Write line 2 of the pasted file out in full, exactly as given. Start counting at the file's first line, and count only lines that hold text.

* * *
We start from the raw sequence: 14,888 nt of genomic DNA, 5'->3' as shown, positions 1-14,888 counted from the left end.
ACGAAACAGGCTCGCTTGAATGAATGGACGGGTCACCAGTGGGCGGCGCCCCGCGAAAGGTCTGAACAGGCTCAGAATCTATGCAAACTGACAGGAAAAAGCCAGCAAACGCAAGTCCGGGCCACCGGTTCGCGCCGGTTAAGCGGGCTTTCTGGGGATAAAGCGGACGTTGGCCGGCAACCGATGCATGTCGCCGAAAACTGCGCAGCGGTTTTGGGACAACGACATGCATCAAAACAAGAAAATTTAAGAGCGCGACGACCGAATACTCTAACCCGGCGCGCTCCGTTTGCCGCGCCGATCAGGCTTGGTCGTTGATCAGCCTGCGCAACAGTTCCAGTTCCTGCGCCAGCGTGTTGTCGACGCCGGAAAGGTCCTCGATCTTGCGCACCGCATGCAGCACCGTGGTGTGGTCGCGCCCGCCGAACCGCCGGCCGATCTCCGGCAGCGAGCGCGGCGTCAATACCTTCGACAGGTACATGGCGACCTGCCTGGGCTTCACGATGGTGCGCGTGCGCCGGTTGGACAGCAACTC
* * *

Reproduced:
ACGAAACAGGCTCGCTTGAATGAATGGACGGGTCACCAGTGGGCGGCGCCCCGCGAAAGGTCTGAACAGGCTCAGAATCTATGCAAACTGACAGGAAAAAGCCAGCAAACGCAAGTCCGGGCCACCGGTTCGCGCCGGTTAAGCGGGCTTTCTGGGGATAAAGCGGACGTTGGCCGGCAACCGATGCATGTCGCCGAAAACTGCGCAGCGGTTTTGGGACAACGACATGCATCAAAACAAGAAAATTTAAGAGCGCGACGACCGAATACTCTAACCCGGCGCGCTCCGTTTGCCGCGCCGATCAGGCTTGGTCGTTGATCAGCCTGCGCAACAGTTCCAGTTCCTGCGCCAGCGTGTTGTCGACGCCGGAAAGGTCCTCGATCTTGCGCACCGCATGCAGCACCGTGGTGTGGTCGCGCCCGCCGAACCGCCGGCCGATCTCCGGCAGCGAGCGCGGCGTCAATACCTTCGACAGGTACATGGCGACCTGCCTGGGCTTCACGATGGTGCGCGTGCGCCGGTTGGACAGCAACTC